A torn labrum almost ended Megastar Lady Gaga’s career. Five-time Olympic medal gymnast, Mary Lou Retton, was debilitated by an undiagnosed hip dysplasia aggravated by grueling training and competitions.
Many hip disorders are the result of chronic undiagnosed conditions caused when active women push themselves beyond their limits.
Better imaging, coupled with increased awareness, has revealed alarming statistics: hip conditions in young people – especially women – are on the rise. Hip dysplasia is 4 to 8 times more common in females. Though present at birth, hip dysplasia often goes undiagnosed and can become more prominent and painful for patients who are often athletes – as early as their teenage years and as late as in their 40s. If hip dysplasia is caught before a patient is in their late 20s, a patient can undergo an osteotomy – which may help delay hip replacement. However, more young people are missing that window and having to undergo hip replacements.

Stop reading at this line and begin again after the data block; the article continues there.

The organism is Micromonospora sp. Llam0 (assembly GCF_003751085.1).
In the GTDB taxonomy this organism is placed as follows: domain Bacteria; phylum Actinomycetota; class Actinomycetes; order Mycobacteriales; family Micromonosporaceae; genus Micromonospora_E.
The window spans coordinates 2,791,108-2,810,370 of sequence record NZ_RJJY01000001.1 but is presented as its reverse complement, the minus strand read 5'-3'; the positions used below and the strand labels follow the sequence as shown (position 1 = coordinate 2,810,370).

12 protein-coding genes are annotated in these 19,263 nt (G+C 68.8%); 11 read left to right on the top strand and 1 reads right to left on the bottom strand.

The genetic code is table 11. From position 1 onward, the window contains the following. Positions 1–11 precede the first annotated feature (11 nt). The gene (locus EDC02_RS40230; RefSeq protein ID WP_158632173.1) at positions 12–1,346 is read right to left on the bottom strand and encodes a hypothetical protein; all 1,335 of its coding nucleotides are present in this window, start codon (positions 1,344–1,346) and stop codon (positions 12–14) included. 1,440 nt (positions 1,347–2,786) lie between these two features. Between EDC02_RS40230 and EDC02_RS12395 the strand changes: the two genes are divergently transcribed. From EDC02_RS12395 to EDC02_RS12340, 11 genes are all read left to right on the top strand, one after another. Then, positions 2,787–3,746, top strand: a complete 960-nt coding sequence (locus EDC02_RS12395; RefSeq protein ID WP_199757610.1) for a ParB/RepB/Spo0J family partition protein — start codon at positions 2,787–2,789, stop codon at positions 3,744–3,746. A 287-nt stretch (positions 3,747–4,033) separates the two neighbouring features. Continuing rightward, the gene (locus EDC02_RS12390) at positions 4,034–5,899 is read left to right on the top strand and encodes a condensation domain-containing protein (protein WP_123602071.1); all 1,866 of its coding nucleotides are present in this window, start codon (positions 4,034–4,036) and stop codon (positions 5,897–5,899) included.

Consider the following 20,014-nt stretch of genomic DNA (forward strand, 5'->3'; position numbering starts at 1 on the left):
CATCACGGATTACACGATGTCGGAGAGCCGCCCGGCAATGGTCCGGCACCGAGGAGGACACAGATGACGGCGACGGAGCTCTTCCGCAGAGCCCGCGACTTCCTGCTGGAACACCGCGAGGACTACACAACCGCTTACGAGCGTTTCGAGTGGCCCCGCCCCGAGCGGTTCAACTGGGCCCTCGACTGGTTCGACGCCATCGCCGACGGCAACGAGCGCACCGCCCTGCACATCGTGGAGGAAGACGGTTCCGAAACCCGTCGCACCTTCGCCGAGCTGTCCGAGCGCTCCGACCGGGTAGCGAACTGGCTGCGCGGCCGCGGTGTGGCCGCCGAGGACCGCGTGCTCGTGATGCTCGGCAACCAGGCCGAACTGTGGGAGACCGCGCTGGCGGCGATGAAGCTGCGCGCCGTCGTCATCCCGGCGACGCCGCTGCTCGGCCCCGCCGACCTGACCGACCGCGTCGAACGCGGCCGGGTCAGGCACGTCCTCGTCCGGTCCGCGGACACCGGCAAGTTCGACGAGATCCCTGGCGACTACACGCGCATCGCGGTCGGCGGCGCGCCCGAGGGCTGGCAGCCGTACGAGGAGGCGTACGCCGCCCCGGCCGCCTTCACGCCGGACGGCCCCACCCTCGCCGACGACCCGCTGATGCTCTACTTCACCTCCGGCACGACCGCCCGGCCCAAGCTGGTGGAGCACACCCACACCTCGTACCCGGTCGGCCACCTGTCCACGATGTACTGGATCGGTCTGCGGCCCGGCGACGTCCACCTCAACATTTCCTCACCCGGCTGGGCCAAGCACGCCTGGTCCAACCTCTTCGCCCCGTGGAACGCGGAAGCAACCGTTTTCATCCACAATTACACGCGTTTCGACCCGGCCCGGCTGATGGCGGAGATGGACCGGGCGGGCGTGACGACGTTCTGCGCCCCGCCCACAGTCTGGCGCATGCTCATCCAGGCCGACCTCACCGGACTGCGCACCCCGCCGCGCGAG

More than 25 percent of hip replacements patients have hip dysplasia.
Total hip replacement is no longer a last resort; it is now recognized as a successful treatment for young patients with pain and mobility issues. According to the U.S. National Center for Health Statistics, total hip replacements increased by 205% in people ages 45 to 54 from 2000 to 2010. Physicians at Midwest Orthopaedics at Rush have seen the number of younger patients undergoing hip replacement more than double over the last 10 years.
And a recent study by Denis Nam, MD of Midwest Orthopaedics at Rush, indicates that younger patients are not at an increased risk of revision or early failure when compared with patients over the age of 65.
Experts agree that joint replacement implants are better than before and lasting longer.
For more information or to schedule an appointment with Dr. Nam, call 877-MD-BONES.